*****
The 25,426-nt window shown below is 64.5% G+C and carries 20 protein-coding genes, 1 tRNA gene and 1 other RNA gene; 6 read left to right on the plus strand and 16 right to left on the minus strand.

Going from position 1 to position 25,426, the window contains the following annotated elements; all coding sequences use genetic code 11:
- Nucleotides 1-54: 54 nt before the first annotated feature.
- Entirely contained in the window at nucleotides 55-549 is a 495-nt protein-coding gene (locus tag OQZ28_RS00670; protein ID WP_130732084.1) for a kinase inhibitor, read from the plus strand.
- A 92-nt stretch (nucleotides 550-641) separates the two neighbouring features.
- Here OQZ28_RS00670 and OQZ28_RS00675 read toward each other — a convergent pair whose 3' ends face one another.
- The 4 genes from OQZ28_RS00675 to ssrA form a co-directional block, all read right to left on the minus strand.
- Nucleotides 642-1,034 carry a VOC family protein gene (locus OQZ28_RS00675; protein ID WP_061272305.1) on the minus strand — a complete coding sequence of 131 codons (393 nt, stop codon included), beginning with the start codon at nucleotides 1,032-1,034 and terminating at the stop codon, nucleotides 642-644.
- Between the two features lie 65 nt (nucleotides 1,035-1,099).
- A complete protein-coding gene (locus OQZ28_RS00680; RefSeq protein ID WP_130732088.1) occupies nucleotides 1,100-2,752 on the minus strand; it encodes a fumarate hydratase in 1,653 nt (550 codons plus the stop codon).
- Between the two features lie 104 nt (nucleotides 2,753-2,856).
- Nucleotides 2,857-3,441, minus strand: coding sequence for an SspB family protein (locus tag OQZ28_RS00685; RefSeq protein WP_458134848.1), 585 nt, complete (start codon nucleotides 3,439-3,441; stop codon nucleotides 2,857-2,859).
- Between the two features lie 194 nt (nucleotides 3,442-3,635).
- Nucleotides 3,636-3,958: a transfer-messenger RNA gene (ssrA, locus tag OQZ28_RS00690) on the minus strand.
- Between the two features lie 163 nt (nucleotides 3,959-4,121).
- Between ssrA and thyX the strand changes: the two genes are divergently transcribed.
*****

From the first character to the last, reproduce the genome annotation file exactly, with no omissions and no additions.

The 25,426-nt window shown below is 64.5% G+C and carries 20 protein-coding genes, 1 tRNA gene and 1 other RNA gene; 6 read left to right on the plus strand and 16 right to left on the minus strand.

Going from position 1 to position 25,426, the window contains the following annotated elements; all coding sequences use genetic code 11:
- Nucleotides 1-54: 54 nt before the first annotated feature.
- Entirely contained in the window at nucleotides 55-549 is a 495-nt protein-coding gene (locus tag OQZ28_RS00670; protein ID WP_130732084.1) for a kinase inhibitor, read from the plus strand.
- A 92-nt stretch (nucleotides 550-641) separates the two neighbouring features.
- Here OQZ28_RS00670 and OQZ28_RS00675 read toward each other — a convergent pair whose 3' ends face one another.
- The 4 genes from OQZ28_RS00675 to ssrA form a co-directional block, all read right to left on the minus strand.
- Nucleotides 642-1,034 carry a VOC family protein gene (locus OQZ28_RS00675; protein ID WP_061272305.1) on the minus strand — a complete coding sequence of 131 codons (393 nt, stop codon included), beginning with the start codon at nucleotides 1,032-1,034 and terminating at the stop codon, nucleotides 642-644.
- Between the two features lie 65 nt (nucleotides 1,035-1,099).
- A complete protein-coding gene (locus OQZ28_RS00680; RefSeq protein ID WP_130732088.1) occupies nucleotides 1,100-2,752 on the minus strand; it encodes a fumarate hydratase in 1,653 nt (550 codons plus the stop codon).
- Between the two features lie 104 nt (nucleotides 2,753-2,856).
- Nucleotides 2,857-3,441, minus strand: coding sequence for an SspB family protein (locus tag OQZ28_RS00685; RefSeq protein WP_458134848.1), 585 nt, complete (start codon nucleotides 3,439-3,441; stop codon nucleotides 2,857-2,859).
- Between the two features lie 194 nt (nucleotides 3,442-3,635).
- Nucleotides 3,636-3,958: a transfer-messenger RNA gene (ssrA, locus tag OQZ28_RS00690) on the minus strand.
- Between the two features lie 163 nt (nucleotides 3,959-4,121).
- Between ssrA and thyX the strand changes: the two genes are divergently transcribed.